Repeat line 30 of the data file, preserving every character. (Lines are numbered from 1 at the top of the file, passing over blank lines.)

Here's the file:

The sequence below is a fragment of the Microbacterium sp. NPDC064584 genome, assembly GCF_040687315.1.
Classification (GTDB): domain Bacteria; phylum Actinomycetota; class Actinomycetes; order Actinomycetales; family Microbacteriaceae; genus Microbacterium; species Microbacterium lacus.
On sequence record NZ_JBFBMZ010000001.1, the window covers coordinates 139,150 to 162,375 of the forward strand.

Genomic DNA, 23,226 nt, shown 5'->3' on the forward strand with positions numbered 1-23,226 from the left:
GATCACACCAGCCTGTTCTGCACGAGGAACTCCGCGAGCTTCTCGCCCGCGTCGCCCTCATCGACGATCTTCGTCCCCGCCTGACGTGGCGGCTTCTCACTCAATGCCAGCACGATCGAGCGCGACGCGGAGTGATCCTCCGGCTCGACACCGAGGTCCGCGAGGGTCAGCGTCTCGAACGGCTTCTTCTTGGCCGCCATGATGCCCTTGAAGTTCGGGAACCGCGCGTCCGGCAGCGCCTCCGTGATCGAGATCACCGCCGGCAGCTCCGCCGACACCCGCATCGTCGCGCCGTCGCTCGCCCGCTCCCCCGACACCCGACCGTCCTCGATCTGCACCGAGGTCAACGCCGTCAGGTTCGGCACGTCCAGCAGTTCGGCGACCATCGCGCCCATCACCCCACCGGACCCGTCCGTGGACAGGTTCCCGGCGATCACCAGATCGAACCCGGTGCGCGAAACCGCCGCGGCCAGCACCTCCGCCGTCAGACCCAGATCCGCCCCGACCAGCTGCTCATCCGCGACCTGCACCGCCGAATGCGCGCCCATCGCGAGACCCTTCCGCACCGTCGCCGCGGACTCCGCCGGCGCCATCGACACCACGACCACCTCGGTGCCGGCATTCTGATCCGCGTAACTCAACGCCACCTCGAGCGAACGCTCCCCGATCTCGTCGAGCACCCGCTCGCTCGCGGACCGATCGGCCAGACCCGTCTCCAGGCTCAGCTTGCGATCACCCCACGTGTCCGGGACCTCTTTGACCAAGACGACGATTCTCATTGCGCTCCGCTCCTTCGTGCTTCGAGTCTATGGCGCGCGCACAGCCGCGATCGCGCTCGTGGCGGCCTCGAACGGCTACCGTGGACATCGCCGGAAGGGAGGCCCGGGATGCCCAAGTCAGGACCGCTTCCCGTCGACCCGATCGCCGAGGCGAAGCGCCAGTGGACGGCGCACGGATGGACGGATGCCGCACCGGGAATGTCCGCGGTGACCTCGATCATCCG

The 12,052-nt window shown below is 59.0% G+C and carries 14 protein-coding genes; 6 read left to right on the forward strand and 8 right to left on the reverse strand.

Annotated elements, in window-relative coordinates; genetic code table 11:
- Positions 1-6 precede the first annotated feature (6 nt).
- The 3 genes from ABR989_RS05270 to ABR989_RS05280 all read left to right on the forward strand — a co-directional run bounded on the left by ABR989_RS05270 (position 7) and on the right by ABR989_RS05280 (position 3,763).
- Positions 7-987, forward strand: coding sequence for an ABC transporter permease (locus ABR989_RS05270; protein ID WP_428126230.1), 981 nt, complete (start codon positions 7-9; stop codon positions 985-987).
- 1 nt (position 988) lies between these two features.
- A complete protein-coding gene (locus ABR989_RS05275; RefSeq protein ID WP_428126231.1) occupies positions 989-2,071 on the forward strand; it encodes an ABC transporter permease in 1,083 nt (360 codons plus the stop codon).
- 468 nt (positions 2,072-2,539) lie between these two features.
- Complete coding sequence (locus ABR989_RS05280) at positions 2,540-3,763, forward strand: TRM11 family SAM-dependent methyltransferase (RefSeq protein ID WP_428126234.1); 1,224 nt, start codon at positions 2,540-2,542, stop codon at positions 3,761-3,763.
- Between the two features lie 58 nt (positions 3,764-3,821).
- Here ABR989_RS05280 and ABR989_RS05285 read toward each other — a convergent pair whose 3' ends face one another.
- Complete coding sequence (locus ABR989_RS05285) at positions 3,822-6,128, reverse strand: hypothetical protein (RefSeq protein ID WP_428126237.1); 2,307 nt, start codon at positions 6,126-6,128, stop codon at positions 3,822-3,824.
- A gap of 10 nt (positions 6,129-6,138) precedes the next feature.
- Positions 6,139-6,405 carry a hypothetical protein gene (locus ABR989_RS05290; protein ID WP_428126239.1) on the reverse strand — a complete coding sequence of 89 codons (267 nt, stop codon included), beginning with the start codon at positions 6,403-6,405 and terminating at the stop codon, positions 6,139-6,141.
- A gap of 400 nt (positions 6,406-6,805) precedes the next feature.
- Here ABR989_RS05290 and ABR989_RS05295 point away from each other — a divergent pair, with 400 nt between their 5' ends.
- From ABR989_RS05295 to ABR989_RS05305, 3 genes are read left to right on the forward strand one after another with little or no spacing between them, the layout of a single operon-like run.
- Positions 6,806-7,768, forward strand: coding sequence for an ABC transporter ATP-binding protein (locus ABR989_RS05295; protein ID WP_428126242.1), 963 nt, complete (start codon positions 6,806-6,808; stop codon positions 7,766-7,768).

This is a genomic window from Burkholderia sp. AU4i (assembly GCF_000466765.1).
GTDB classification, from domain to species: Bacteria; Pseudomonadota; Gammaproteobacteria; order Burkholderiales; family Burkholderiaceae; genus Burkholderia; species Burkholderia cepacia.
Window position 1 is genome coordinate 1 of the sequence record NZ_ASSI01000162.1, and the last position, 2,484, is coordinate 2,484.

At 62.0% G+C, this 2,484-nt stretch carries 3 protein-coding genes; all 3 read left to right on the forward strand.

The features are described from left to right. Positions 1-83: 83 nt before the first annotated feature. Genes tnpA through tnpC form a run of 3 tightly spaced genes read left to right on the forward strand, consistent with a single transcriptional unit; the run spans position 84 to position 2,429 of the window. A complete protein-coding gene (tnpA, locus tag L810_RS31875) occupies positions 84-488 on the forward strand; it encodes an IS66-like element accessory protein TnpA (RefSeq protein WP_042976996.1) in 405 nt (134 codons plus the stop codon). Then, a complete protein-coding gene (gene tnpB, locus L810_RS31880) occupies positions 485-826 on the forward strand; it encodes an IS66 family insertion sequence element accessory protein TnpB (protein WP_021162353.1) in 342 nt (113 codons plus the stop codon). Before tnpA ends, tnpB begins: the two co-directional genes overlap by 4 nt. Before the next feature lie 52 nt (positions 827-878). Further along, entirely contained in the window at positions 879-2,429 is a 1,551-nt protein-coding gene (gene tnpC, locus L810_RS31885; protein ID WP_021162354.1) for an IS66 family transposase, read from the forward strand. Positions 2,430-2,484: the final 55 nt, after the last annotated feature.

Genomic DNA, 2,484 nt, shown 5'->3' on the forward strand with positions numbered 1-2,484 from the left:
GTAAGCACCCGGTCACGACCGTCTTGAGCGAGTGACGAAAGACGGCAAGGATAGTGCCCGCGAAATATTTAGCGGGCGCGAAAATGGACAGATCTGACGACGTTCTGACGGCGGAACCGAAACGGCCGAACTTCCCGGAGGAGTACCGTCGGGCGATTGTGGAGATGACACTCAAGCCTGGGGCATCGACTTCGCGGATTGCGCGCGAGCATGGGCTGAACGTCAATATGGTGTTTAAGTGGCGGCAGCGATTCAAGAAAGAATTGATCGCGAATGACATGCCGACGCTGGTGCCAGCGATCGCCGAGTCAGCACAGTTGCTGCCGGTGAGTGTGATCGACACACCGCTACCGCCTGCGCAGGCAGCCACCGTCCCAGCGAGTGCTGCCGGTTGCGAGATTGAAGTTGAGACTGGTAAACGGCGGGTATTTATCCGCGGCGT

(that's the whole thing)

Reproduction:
GTAAGCACCCGGTCACGACCGTCTTGAGCGAGTGACGAAAGACGGCAAGGATAGTGCCCGCGAAATATTTAGCGGGCGCGAAAATGGACAGATCTGACGACGTTCTGACGGCGGAACCGAAACGGCCGAACTTCCCGGAGGAGTACCGTCGGGCGATTGTGGAGATGACACTCAAGCCTGGGGCATCGACTTCGCGGATTGCGCGCGAGCATGGGCTGAACGTCAATATGGTGTTTAAGTGGCGGCAGCGATTCAAGAAAGAATTGATCGCGAATGACATGCCGACGCTGGTGCCAGCGATCGCCGAGTCAGCACAGTTGCTGCCGGTGAGTGTGATCGACACACCGCTACCGCCTGCGCAGGCAGCCACCGTCCCAGCGAGTGCTGCCGGTTGCGAGATTGAAGTTGAGACTGGTAAACGGCGGGTATTTATCCGCGGCGT